Stolt Tankers works to achieve net zero emissions

A pair of ochre-hulled Stolt product tankers awaiting cargoes at the Port of Houston.
A pair of ochre-hulled Stolt product tankers awaiting cargoes at the Port of Houston.
A pair of ochre-hulled Stolt product tankers awaiting cargoes at the Port of Houston.

Stolt Tankers has announced its commitment “to developing science-based targets to help achieve net zero in the maritime sector.”

According to the company, it is “proud to be joining the Science Based Targets initiative and other leading companies who are working towards a net-zero economy, boosting innovation, and driving sustainable growth by setting ambitious, science-based emissions reduction targets.”

The Science Based Targets initiative (SBTi) drives ambitious climate action in the private sector by enabling organizations to set science-based emissions reduction targets. By having science-based targets, companies share common frameworks for decarbonization – a common language and scientifically validated rate of reduction.

In December 2022, the SBTi launched the world’s first framework for shipping companies to set near-and long-term science-based targets.

The shipping industry is responsible for more than three percent of global annual greenhouse gas emissions and is on course to increase more than fivefold by 2050. As such, this sector has a responsibility and an obligation to step up climate action to tackle the climate crisis.

“By setting emission reduction targets in line with appropriate decarbonization strategies, companies in the maritime industry can help rapidly accelerate the transformation to a net-zero economy and prevent the catastrophic effects of climate change,” according to a statement from Stolt Tankers.

Joining the initiative is one of numerous sustainability efforts recently announced by the tanker operator.  

In November 2023, the company ordered a fleet of six 38,000 dwt stainless steel parcel tankers in China. 

Scheduled for delivery between 2026 and 2028, the ships are designed to maximize fuel efficiency using modern engine design, hull form optimization, a wide range of energy savings devices, and a shore power connection. They can also be converted for future battery and methanol propulsion.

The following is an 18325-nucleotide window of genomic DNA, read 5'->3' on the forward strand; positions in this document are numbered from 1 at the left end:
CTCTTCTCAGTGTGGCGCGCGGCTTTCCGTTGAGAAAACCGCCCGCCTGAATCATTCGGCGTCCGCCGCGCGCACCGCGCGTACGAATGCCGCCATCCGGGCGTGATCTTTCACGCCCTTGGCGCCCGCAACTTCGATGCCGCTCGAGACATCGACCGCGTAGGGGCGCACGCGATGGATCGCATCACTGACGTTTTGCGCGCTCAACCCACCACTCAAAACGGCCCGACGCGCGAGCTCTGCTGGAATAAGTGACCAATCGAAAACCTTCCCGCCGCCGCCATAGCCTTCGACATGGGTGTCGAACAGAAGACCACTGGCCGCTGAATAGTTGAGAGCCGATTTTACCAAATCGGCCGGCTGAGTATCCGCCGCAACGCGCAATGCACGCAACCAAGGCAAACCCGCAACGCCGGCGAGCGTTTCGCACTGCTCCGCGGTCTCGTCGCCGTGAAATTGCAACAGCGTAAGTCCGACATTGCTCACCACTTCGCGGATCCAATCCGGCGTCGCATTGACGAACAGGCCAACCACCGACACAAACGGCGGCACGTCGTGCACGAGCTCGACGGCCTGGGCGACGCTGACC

The tanker company recently joined the Green Award Foundation as an incentive provider, “demonstrating its commitment to sustainability as the maritime industry moves towards a greener future.”

In adition, Stolt Tankers, part of London-based transportation group Stolt-Nielsen Limited, has installed a microplastics filter on its Stolt Sagaland  “as part of an ongoing commitment to achieving its environmental ambitions, including protecting sealife.” 

The filter collects microplastics present in the ballast water and removes them – effectively leaving the water cleaner than it was to begin with.

The company is the first shipping firm in the world to apply a sustainable coating to the hull of Stolt Lotus, one of its chemical tanker fleet.  

The X-GIT fuel graphene technology, developed by Graphite Innovation & Technologies (GIT) Coatings, has the potential to reduce fuel consumption and resulting greenhouse gas emissions. 

The latest application follows Stolt Tankers’ work with GIT Coatings earlier this year to apply the graphene coating to the propellers of more than 40 of its ships.